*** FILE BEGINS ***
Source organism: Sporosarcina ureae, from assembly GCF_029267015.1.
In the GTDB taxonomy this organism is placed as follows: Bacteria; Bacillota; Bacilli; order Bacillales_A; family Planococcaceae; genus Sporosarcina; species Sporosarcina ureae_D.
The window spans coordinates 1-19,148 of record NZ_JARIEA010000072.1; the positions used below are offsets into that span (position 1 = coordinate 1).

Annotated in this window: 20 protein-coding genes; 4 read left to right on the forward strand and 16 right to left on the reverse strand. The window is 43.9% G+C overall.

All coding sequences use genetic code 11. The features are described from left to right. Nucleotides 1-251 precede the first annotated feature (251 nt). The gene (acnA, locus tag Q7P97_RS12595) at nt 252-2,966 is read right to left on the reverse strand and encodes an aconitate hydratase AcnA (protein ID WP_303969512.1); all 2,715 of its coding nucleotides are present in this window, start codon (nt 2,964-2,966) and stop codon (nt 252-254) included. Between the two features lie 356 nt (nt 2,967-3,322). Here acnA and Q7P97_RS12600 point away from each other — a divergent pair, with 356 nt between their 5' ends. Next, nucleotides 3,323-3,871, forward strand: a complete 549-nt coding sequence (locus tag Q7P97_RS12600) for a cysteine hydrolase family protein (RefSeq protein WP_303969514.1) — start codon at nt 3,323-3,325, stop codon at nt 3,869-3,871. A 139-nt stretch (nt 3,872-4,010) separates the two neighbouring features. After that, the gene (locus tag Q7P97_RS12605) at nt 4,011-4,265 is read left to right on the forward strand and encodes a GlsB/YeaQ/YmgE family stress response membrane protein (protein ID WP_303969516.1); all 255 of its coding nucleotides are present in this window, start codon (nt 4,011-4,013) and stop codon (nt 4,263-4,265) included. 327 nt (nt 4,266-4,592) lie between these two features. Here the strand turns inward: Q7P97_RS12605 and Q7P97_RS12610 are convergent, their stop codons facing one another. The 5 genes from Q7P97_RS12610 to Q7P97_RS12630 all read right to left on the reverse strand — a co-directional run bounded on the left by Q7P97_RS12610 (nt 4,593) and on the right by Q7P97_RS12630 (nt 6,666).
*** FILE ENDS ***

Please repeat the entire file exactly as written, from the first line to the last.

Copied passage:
Source organism: Sporosarcina ureae, from assembly GCF_029267015.1.
In the GTDB taxonomy this organism is placed as follows: Bacteria; Bacillota; Bacilli; order Bacillales_A; family Planococcaceae; genus Sporosarcina; species Sporosarcina ureae_D.
The window spans coordinates 1-19,148 of record NZ_JARIEA010000072.1; the positions used below are offsets into that span (position 1 = coordinate 1).

Annotated in this window: 20 protein-coding genes; 4 read left to right on the forward strand and 16 right to left on the reverse strand. The window is 43.9% G+C overall.

All coding sequences use genetic code 11. The features are described from left to right. Nucleotides 1-251 precede the first annotated feature (251 nt). The gene (acnA, locus tag Q7P97_RS12595) at nt 252-2,966 is read right to left on the reverse strand and encodes an aconitate hydratase AcnA (protein ID WP_303969512.1); all 2,715 of its coding nucleotides are present in this window, start codon (nt 2,964-2,966) and stop codon (nt 252-254) included. Between the two features lie 356 nt (nt 2,967-3,322). Here acnA and Q7P97_RS12600 point away from each other — a divergent pair, with 356 nt between their 5' ends. Next, nucleotides 3,323-3,871, forward strand: a complete 549-nt coding sequence (locus tag Q7P97_RS12600) for a cysteine hydrolase family protein (RefSeq protein WP_303969514.1) — start codon at nt 3,323-3,325, stop codon at nt 3,869-3,871. A 139-nt stretch (nt 3,872-4,010) separates the two neighbouring features. After that, the gene (locus tag Q7P97_RS12605) at nt 4,011-4,265 is read left to right on the forward strand and encodes a GlsB/YeaQ/YmgE family stress response membrane protein (protein ID WP_303969516.1); all 255 of its coding nucleotides are present in this window, start codon (nt 4,011-4,013) and stop codon (nt 4,263-4,265) included. 327 nt (nt 4,266-4,592) lie between these two features. Here the strand turns inward: Q7P97_RS12605 and Q7P97_RS12610 are convergent, their stop codons facing one another. The 5 genes from Q7P97_RS12610 to Q7P97_RS12630 all read right to left on the reverse strand — a co-directional run bounded on the left by Q7P97_RS12610 (nt 4,593) and on the right by Q7P97_RS12630 (nt 6,666).